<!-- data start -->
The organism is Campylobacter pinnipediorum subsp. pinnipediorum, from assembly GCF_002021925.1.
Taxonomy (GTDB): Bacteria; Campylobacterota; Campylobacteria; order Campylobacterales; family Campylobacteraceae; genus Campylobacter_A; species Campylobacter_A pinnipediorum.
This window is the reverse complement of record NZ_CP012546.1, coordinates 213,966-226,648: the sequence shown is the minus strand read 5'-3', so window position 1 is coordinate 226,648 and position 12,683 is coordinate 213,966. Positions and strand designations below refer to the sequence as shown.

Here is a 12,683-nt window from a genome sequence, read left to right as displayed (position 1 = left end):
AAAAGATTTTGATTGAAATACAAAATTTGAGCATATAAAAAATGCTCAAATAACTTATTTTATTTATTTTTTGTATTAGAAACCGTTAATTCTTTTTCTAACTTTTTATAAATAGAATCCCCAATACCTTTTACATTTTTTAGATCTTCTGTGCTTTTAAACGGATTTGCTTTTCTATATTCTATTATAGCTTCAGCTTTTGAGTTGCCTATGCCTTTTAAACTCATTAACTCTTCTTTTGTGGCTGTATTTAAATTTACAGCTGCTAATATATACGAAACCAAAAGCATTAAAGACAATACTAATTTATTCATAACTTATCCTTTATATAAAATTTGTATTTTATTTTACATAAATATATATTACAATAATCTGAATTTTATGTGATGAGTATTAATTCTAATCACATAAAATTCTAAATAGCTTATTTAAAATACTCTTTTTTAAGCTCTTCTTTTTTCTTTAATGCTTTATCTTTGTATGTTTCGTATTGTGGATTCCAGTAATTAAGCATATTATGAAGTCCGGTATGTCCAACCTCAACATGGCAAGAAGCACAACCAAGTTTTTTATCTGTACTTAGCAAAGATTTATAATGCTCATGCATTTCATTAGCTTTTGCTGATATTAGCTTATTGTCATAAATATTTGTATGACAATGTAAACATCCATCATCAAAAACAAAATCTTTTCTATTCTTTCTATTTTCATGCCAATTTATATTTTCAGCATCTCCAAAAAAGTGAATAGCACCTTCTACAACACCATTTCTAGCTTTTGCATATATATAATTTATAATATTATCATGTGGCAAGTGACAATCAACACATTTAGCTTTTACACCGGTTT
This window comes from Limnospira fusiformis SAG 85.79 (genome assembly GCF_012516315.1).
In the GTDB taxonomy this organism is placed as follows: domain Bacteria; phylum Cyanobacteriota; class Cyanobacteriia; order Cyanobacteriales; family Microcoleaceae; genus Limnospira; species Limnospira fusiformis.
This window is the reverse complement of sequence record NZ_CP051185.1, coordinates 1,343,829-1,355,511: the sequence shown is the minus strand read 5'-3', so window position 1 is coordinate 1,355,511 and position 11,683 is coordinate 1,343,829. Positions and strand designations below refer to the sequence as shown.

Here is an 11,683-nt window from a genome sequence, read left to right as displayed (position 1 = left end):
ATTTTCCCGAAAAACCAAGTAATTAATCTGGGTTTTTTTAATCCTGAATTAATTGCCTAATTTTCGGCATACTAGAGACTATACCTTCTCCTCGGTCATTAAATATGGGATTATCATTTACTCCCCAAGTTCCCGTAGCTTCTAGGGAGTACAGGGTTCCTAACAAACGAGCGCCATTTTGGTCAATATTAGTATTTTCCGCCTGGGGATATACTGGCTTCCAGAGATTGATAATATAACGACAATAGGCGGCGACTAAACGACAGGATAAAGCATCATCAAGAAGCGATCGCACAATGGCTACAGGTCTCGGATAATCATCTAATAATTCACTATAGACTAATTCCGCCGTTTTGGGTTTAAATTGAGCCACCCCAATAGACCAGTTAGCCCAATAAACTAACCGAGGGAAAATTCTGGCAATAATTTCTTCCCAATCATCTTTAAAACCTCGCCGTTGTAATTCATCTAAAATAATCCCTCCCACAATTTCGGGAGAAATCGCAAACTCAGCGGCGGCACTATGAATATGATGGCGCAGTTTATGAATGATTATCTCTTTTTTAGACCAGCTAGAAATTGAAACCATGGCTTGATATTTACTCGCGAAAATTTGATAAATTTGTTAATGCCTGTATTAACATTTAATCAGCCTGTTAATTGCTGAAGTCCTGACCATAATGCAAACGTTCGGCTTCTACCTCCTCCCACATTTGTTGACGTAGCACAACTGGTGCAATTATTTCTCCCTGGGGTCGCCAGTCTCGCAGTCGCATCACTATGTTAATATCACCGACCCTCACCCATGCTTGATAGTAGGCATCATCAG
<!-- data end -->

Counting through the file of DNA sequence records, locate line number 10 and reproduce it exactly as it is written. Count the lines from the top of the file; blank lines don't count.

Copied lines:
ATTTTCCCGAAAAACCAAGTAATTAATCTGGGTTTTTTTAATCCTGAATTAATTGCCTAATTTTCGGCATACTAGAGACTATACCTTCTCCTCGGTCATTAAATATGGGATTATCATTTACTCCCCAAGTTCCCGTAGCTTCTAGGGAGTACAGGGTTCCTAACAAACGAGCGCCATTTTGGTCAATATTAGTATTTTCCGCCTGGGGATATACTGGCTTCCAGAGATTGATAATATAACGACAATAGGCGGCGACTAAACGACAGGATAAAGCATCATCAAGAAGCGATCGCACAATGGCTACAGGTCTCGGATAATCATCTAATAATTCACTATAGACTAATTCCGCCGTTTTGGGTTTAAATTGAGCCACCCCAATAGACCAGTTAGCCCAATAAACTAACCGAGGGAAAATTCTGGCAATAATTTCTTCCCAATCATCTTTAAAACCTCGCCGTTGTAATTCATCTAAAATAATCCCTCCCACAATTTCGGGAGAAATCGCAAACTCAGCGGCGGCACTATGAATATGATGGCGCAGTTTATGAATGATTATCTCTTTTTTAGACCAGCTAGAAATTGAAACCATGGCTTGATATTTACTCGCGAAAATTTGATAAATTTGTTAATGCCTGTATTAACATTTAATCAGCCTGTTAATTGCTGAAGTCCTGACCATAATGCAAACGTTCGGCTTCTACCTCCTCCCACATTTGTTGACGTAGCACAACTGGTGCAATTATTTCTCCCTGGGGTCGCCAGTCTCGCAGTCGCATCACTATGTTAATATCACCGACCCTCACCCATGCTTGATAGTAGGCATCATCAG